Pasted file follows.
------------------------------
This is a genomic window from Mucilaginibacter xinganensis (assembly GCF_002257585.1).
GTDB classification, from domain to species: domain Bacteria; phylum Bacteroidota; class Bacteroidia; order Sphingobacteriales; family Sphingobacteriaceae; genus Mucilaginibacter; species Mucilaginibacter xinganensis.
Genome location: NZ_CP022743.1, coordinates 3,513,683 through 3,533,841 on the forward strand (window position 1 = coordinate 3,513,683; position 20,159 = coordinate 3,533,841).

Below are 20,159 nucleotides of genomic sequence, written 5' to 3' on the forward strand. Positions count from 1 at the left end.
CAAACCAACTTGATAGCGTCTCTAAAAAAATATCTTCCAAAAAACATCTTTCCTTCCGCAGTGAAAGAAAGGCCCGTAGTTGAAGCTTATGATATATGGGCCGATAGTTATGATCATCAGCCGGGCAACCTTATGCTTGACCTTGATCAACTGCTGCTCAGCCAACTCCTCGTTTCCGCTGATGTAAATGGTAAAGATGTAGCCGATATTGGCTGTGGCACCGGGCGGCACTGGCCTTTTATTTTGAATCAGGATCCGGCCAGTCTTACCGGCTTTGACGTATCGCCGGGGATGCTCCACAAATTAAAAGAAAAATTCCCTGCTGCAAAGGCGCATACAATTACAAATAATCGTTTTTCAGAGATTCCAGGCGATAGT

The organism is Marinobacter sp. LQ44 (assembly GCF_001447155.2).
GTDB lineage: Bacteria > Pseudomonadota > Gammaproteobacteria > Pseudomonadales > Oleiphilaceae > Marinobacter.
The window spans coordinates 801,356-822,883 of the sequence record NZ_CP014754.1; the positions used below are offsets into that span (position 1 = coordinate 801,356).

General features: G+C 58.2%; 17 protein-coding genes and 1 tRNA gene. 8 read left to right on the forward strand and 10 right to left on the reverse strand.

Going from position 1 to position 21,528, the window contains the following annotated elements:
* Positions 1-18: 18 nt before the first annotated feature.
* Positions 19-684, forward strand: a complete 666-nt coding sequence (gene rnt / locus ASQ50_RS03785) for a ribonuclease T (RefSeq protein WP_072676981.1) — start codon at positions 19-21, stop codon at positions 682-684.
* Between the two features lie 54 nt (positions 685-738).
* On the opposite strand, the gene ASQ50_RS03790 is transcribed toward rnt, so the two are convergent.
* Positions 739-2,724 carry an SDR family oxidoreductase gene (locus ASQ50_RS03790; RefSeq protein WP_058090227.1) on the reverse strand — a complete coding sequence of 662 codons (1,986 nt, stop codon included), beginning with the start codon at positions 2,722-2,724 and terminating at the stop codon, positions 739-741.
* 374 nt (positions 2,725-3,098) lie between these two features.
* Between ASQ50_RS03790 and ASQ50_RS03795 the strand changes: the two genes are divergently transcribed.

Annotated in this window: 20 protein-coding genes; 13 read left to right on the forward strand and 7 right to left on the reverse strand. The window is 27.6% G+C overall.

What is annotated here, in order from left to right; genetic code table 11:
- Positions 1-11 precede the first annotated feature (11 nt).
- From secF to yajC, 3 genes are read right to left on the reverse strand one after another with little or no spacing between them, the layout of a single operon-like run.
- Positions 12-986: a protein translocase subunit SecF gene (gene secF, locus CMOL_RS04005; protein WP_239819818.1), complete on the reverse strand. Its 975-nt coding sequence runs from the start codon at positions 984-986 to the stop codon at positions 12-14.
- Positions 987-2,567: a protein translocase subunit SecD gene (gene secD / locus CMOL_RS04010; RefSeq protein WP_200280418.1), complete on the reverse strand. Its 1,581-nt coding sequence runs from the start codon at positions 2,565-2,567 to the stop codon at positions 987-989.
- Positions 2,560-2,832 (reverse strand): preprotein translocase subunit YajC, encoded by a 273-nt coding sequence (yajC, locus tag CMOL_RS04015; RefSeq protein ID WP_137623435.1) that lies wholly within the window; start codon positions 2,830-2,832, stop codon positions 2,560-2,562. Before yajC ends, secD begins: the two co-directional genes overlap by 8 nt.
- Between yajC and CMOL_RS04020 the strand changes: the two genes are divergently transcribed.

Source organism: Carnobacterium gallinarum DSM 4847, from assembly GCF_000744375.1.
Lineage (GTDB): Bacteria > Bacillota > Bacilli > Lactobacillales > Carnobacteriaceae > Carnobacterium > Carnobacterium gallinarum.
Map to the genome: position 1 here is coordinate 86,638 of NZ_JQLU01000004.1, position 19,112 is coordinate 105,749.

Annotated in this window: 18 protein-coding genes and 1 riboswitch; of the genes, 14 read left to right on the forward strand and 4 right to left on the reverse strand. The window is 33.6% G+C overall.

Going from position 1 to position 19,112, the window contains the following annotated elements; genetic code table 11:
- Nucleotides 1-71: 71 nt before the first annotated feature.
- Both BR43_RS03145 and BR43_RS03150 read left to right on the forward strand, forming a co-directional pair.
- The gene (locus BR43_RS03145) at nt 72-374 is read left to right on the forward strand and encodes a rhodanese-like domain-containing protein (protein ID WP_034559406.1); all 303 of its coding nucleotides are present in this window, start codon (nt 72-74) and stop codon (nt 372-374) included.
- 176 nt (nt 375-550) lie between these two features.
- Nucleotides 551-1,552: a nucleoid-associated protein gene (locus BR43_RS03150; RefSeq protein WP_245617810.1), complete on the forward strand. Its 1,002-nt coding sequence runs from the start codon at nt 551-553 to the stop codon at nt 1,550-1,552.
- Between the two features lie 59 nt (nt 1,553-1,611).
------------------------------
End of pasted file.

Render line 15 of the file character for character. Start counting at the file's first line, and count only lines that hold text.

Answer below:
* Positions 739-2,724 carry an SDR family oxidoreductase gene (locus ASQ50_RS03790; RefSeq protein WP_058090227.1) on the reverse strand — a complete coding sequence of 662 codons (1,986 nt, stop codon included), beginning with the start codon at positions 2,722-2,724 and terminating at the stop codon, positions 739-741.